What to Look for in a Great Ticket Seller
While most of us encounter ticket sellers on a frequent basis, it’s undeniably true that the job has gotten a reputation as being the summer/after-school domain of pimply teens. However, the reality is that not all ticket sellers are created equal. Or rather, while the basic requirements are pretty straightforward, certain skills set apart a great ticket seller.
And though sometimes an overlooked position, ticket sellers are central to the operation of many businesses — movie theaters, concerts, and more. Without selling tickets, these events don’t occur, so it’s worth making the effort to ensure the function is carried out to a T.
The right attitude
Another stereotype that appears in many an on-screen scene: the surly ticket seller. As with any customer service function, this can be a thankless occupation, spent dealing with finicky and impatient, or at least dismissive, patrons. The ticket seller is a key portal between the client and the business, however, so finding one with the right attitude and people skills is an important task.
A major factor in this is patience. A good ticket seller needs to be able to deal with rushes and a fast-paced setting and maintain a cool head with disagreeable customers. Politeness and an unfailingly friendly, courteous attitude are also a must. Finally, look for an assertive and efficient approach to maintain work flow. Customer service experience in sales, retail, box office, or the like is a good marker of these traits, though a lot can also be gleaned through an interview.
As a stopping point before the business or event, the ticket seller is responsible for greeting visitors, answering questions, and dealing with complaints and difficult clients. Thus, communication and interpersonal skills are crucial. Keep an eye out in applications and interviews for assets such as keen listening and an ability to directly and articulately answer questions and convey information.
Adeptness at reading a person/situation, anticipating problems, and remaining calm under pressure is also a boon in any customer service role, ticket seller included. Whether or not these attributes are evident in an application, it’s often worthwhile to ask how a candidate would deal with potential customer interactions and conflicts on the job.
Though they might not be responsible for a bank vault or treasury, ticket sellers need to know how to handle money. Though most sales accounting is now done by machines, basic math aptitude is still important. For the most part, a simple query about math proficiency and coursework or experience should cover this.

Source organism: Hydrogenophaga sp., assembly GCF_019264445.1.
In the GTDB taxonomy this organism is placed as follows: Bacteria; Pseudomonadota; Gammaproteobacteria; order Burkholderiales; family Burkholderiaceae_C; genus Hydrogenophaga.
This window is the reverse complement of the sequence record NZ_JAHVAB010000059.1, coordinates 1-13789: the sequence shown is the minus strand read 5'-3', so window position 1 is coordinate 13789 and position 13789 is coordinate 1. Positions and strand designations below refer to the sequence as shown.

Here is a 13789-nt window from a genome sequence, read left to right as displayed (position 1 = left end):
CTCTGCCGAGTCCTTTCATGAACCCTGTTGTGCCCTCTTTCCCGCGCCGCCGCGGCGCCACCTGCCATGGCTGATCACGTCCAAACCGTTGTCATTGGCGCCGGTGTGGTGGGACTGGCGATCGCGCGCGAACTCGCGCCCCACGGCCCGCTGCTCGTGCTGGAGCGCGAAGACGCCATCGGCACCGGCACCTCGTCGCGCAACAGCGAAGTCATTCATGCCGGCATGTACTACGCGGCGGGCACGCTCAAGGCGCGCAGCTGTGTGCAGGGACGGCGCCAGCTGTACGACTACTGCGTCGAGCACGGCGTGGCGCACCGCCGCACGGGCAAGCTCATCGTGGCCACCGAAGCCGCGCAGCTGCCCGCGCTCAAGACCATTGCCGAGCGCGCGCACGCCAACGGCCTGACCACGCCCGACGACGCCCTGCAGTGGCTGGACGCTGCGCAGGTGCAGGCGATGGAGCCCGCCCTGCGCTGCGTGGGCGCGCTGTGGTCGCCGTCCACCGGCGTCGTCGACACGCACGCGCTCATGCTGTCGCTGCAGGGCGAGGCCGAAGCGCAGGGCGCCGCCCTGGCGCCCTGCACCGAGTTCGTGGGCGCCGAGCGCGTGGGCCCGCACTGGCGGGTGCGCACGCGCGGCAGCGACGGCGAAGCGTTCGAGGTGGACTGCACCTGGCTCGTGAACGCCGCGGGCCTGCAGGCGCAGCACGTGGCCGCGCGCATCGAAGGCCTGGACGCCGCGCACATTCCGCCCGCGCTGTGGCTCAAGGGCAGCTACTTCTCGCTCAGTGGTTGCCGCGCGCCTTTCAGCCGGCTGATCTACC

Previous experience working with money and cash registers — cashier, clerk, sales, etc. — also provides a helpful indicator. In addition, dependability and trustworthiness are essential when dealing with money. This is largely a matter of intuition, though it’s certainly feasible to contact a previous employer or reference for extra reassurance and/or information.
Technical skills: computer and phone
The tech knowledge required for a ticket seller isn’t exactly rocket science, but it is crucial. Make sure candidates are able to manage basic ticket sales and records systems, use spreadsheets, and keep track of digital information and databases. On top of that, the ticket seller is often in charge of answering the phone, so an understanding of phone etiquette and ability to operate phone systems is a huge plus.
Work environment fit
Though similar to many service positions, ticket selling has its own environment that the best candidates will be well suited for. First of all, a ticket seller’s work is largely an independent endeavor. Even if working at a counter of sellers, each employee is responsible for his or her own register and customers, and there isn’t usually a lot of collaborative work. As such, a good ticket seller needs to be self-sufficient, comfortable managing customers and sales on his or her own, and able to make decisions at his own discretion for the most part.
A direct approach to this is to simply ask how an applicant works best and how he or she feels about working independently. Furthermore, multitasking is a key skill. Ticket sellers will be simultaneously ringing up sales, answering questions, and greeting and making small talk with clients. Therefore, it’s a good idea to discuss this with candidates and pay attention to how they approach juggling various tasks at once.
Contrary to how it may seem, the person in the box office is valuable for much more than handing out bits of paper — or rather, those bits of paper represent a vital function in many ubiquitous consumer businesses. There aren’t many concrete requirements — usually only a high school diploma or GED is necessary, though background checks are common — but paying attention to the trademarks and attributes above will help ensure you find one up to the duty.